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Nick, I respectfully submit that you are talking out of both sides of ET's face – engineering and marketing. Anyone who has purchased more than one H9 and more than a few algorithms would be better served by an "H99" with dual engines, bigger display, and more external controls. The ET model of buying into a system of hardware merely being a vessel for digital algorithms begs for a better vessel. Physically, the H9 is a beautiful piece of minimalist design but is far too limited in ease of external control (including display size) and total effects chain available. The solution is not to water down processing power to provide more simultaneous effects but to double the processing power, especially with the importance of longer looper memory time to stay competitive. ET customers looking for the best will pay for it. The H9 as it sits now is a good "baby" high end processor but needs to grow up someday. As it sits now the H9 is in danger of being a mere iphone toy ready to be tossed aside for the next incremental model upgrade. (Apple is tripping over themselves bringing out new models with bigger display screens – hint, hint!) THE SINGLE BIGGEST COMPLAINT REGARDING THE H9 IS ITS LACK OF MULTI_EFFECTS PROCESSING FOR ITS PRICE AND SOPHISTICATION – its all over the internet – so if the processing power needs to be doubled then double it! Keep safe the sonic quality of ET but be willing to quickly shed a constricting exoskeleton. My point is ET should be making this high end hardware platform with with room inside to double up its powers in the very forseeable future. To maximize live performance capabilities, both three button aux switches and expression pedal use simultaneously are mandatory. And a bigger display. Do we really have to go to mounting ipads and androids on stalks to have a cogent display?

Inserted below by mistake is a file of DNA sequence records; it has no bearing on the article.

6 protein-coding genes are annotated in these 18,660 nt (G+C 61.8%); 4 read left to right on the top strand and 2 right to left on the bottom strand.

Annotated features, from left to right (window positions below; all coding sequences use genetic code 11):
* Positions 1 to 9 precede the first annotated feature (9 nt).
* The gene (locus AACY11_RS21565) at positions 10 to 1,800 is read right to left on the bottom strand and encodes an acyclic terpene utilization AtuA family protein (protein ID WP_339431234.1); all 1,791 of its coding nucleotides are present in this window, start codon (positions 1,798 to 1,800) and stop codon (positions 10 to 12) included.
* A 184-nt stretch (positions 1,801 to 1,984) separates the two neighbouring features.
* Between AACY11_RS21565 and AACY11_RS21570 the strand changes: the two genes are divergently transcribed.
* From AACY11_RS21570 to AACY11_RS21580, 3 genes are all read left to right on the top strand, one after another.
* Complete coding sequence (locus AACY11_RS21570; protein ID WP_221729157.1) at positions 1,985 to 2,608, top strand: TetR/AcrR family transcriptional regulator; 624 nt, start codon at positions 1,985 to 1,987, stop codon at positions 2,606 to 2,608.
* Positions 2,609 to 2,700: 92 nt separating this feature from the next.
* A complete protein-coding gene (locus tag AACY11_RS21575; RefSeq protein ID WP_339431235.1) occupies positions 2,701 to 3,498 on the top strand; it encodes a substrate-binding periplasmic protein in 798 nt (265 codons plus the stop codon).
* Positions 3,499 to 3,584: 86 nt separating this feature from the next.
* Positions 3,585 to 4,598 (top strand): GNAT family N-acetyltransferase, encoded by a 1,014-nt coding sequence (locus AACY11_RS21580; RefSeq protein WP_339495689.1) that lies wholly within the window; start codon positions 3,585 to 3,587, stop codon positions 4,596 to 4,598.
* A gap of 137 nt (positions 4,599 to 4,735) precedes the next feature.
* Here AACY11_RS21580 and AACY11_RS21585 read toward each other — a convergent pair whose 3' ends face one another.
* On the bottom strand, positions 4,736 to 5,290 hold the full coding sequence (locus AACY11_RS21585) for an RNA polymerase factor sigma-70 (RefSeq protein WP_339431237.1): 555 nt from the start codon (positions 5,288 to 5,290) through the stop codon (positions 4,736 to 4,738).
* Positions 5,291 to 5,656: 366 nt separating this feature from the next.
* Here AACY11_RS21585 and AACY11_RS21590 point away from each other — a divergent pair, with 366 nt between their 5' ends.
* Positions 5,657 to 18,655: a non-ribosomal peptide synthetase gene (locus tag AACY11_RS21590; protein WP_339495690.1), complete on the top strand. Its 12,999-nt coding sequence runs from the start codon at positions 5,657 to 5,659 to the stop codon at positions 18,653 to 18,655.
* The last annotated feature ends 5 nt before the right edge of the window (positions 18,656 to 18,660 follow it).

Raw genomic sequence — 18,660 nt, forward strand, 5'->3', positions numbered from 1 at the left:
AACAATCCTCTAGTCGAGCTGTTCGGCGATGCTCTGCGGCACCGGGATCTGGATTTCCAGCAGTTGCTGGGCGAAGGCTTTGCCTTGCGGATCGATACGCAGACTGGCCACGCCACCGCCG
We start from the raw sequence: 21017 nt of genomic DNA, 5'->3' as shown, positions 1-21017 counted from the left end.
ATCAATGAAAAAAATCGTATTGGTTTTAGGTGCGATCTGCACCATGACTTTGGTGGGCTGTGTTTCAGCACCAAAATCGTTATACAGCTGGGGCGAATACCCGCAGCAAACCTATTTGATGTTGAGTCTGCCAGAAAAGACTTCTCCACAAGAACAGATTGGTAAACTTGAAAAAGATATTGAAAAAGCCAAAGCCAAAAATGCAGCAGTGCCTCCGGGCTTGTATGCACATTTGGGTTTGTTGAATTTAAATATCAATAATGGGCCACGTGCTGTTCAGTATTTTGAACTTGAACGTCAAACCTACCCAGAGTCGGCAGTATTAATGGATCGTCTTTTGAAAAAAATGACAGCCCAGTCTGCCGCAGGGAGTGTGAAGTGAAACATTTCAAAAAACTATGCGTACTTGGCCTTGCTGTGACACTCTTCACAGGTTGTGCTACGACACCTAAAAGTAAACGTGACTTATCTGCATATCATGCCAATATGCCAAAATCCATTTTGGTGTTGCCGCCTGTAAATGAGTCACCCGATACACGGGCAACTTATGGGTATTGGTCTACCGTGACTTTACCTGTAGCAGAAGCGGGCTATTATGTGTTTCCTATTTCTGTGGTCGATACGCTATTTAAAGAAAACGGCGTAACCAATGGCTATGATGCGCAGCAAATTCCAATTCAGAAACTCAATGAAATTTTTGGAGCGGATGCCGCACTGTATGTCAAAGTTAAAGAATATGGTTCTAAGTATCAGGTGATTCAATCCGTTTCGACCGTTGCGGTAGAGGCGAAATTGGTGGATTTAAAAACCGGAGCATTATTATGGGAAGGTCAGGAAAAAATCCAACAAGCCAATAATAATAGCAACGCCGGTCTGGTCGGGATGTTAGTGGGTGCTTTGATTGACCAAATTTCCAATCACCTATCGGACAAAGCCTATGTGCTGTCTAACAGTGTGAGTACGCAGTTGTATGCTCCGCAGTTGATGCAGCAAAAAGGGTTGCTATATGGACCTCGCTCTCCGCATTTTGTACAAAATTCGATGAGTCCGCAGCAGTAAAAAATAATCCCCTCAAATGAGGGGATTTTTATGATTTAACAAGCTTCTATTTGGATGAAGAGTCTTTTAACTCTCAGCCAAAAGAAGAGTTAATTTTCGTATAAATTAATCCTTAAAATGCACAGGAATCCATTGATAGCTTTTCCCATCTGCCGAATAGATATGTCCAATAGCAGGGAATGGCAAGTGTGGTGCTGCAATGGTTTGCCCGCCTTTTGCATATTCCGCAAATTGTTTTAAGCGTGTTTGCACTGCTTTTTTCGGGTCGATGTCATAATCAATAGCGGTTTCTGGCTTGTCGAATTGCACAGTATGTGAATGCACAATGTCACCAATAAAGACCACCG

There also enters the issue of "enduring quality". A twenty year old Harmonizer can still be a prized possession in a studio rack, but twenty years from now when I am long gone will my son be able to use my "account collection" of algorithms in a prized vintage H9, or "H99" or "H999"? As long as there is a hardware platform offered that continues to accept the current algorithms as long as ET itself exists then ok, if not then not ok. We expect ET to help protect and leverage our investment in the future, not squander it. This is an important issue I have never heard addressed by ET – if stompbox algorithms are non-transferable do they "die with me"? I expect to be able to leave a fully functioning ET processor to my heir no different than a vintage guitar or tube amp! I would really like to see a policy statement from ET ensuring their commitment to safeguarding their customers' continuing investment into the future. Thanks!